[<< wikipedia] Martin Báez
Martin Antonio Báez is an Argentinian businessman and the son of Lázaro Báez. The younger Báez, who is a director of Austral Construcciones, a construction firm founded by his father, is, like the elder Báez, a central figure in the corruption scandal known variously as “Lázarogate” and “The Route of the K Money,” the letter K being a reference to the ties enjoyed by Báez and other suspects to the presidencies of the late Néstor Kirchner and his wife, the incumbent, Cristina Fernández de Kirchner.
According to Perfil, Martin Báez is the single individual who has been “most compromised” by Lázarogate.

== Career ==
Martin Báez's first job was at Epsur SA, where he was a director. Details were reported in July 2013 about Nestor Kirchner's role in the founding years earlier of Epsur SA, under the control of Lazaro and Martin Baez, and his protection of the company from government regulation and the usual oversight by the Department of Energy.Martin Báez also became a member of the boards of Del Curto y Loscalzo, Kank & Costilla, and other companies.The younger Báez is a shareholder in Austral Constructions.  His participation in the family business began in 2007, when he was 26 years old. The firm, which had been created in 2003, only days before the inauguration of Néstor Kirchner as President of Argentina, went on to win more than 90 percent of tenders for public works in Santa Cruz.He also ran Teegan Martin Inc., a company created in Panama and based in Belize. Teegan Inc. was established by the law firm Guardia & Guardia in November 2008. Báez was its principal shareholder.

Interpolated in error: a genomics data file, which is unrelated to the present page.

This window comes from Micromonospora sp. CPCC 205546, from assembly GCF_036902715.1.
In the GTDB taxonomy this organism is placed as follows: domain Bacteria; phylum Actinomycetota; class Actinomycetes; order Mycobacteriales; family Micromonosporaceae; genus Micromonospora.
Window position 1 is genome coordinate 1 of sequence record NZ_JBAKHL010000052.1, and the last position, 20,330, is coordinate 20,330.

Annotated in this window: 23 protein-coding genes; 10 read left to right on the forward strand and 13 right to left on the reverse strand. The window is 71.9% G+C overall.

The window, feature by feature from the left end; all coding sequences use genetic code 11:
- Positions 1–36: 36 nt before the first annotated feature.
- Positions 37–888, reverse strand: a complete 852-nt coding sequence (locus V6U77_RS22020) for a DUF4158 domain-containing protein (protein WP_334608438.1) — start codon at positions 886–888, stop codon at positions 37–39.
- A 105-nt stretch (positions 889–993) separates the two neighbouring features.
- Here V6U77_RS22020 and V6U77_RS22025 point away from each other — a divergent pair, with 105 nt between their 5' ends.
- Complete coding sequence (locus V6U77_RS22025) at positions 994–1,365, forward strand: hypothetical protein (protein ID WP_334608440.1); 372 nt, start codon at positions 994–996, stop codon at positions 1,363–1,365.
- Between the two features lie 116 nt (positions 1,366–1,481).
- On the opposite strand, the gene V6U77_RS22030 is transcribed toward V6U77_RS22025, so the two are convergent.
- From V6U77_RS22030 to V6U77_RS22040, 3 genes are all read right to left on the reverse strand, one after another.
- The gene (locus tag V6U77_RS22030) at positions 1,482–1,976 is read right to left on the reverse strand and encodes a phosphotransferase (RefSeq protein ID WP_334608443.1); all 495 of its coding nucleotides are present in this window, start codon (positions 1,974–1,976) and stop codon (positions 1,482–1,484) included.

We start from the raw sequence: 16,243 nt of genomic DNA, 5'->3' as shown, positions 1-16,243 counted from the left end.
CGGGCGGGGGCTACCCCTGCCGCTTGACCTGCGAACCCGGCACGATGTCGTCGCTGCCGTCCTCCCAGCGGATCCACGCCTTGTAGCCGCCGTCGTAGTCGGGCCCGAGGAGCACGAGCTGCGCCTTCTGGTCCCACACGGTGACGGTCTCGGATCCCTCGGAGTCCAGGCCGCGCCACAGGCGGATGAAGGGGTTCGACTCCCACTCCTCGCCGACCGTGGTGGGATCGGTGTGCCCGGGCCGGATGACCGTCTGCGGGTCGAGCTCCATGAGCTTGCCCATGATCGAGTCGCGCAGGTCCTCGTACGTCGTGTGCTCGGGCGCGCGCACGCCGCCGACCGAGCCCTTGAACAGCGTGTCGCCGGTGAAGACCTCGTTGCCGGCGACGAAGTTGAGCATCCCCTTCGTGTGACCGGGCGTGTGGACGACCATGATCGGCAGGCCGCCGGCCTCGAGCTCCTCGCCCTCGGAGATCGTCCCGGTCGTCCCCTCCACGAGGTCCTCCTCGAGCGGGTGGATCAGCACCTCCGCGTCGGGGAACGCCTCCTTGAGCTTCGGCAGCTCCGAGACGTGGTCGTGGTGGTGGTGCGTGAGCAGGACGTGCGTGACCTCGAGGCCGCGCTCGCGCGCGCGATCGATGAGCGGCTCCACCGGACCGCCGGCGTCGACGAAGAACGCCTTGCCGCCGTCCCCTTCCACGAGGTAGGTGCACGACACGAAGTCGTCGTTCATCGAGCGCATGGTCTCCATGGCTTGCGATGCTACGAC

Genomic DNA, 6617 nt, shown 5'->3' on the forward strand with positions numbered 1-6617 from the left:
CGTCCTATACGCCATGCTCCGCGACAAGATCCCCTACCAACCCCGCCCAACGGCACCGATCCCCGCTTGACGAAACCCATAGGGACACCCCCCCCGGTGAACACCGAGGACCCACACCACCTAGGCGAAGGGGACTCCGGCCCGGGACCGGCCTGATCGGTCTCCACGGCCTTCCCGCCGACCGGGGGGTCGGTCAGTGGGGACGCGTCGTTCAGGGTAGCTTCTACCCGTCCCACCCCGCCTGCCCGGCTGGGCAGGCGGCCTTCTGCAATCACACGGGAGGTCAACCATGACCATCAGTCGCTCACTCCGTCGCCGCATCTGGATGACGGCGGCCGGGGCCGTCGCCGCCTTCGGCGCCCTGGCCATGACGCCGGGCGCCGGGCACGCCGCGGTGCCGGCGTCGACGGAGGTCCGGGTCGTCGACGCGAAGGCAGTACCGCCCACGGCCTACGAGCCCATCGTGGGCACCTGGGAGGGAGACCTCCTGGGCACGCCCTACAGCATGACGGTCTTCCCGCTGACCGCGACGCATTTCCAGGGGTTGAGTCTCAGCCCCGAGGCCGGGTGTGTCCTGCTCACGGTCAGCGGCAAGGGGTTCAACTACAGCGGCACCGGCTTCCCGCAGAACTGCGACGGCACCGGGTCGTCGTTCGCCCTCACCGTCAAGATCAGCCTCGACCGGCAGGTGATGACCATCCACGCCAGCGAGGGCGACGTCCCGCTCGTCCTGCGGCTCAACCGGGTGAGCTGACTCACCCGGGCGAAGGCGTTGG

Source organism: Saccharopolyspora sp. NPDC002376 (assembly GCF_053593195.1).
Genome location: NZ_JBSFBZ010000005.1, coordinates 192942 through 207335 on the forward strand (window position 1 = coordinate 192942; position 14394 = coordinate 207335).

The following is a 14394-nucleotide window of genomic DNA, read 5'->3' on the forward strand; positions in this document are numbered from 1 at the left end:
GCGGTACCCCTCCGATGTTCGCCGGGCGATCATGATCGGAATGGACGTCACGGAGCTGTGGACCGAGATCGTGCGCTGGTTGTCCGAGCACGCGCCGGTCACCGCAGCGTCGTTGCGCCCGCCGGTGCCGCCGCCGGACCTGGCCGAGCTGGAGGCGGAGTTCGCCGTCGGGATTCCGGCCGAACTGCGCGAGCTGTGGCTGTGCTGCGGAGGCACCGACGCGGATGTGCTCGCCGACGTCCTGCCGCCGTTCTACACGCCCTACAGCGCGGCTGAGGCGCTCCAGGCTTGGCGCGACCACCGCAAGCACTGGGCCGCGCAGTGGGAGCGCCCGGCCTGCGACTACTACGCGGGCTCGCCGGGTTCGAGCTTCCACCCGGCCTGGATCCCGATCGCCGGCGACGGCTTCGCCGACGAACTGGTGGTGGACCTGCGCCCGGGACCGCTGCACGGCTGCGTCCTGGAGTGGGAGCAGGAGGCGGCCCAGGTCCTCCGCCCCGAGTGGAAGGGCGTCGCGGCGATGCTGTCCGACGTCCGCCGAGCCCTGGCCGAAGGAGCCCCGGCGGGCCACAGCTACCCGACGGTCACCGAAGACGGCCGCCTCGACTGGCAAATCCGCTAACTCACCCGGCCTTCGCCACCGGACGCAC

Martin Báez accumulated substantial wealth in a brief period, which enabled him to purchase a mansion in Rio Gallegos and a red Audi coupe, among other possessions.